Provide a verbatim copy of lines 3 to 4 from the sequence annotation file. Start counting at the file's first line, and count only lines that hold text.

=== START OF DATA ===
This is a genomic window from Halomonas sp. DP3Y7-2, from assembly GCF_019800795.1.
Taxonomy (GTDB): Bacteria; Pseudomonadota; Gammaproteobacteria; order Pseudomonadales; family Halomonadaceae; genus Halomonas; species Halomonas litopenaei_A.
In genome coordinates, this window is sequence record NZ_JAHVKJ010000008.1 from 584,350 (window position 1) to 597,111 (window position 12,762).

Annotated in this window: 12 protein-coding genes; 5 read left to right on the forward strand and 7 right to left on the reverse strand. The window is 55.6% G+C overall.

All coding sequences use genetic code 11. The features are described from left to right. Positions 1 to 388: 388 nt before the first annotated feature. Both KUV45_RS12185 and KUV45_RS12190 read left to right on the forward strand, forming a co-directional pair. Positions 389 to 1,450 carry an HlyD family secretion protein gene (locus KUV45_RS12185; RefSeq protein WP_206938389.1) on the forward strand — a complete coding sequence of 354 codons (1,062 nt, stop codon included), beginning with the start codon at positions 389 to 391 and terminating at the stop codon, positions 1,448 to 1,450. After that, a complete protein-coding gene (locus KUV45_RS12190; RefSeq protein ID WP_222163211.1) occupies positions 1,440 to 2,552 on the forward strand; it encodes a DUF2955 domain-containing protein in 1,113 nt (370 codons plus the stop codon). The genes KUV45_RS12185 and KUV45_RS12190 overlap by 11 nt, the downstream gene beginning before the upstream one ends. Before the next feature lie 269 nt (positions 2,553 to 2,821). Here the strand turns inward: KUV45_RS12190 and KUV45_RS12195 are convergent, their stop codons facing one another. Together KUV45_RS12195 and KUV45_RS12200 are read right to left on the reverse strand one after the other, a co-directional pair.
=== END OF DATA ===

In genome coordinates, this window is sequence record NZ_JAHVKJ010000008.1 from 584,350 (window position 1) to 597,111 (window position 12,762).

Annotated in this window: 12 protein-coding genes; 5 read left to right on the forward strand and 7 right to left on the reverse strand. The window is 55.6% G+C overall.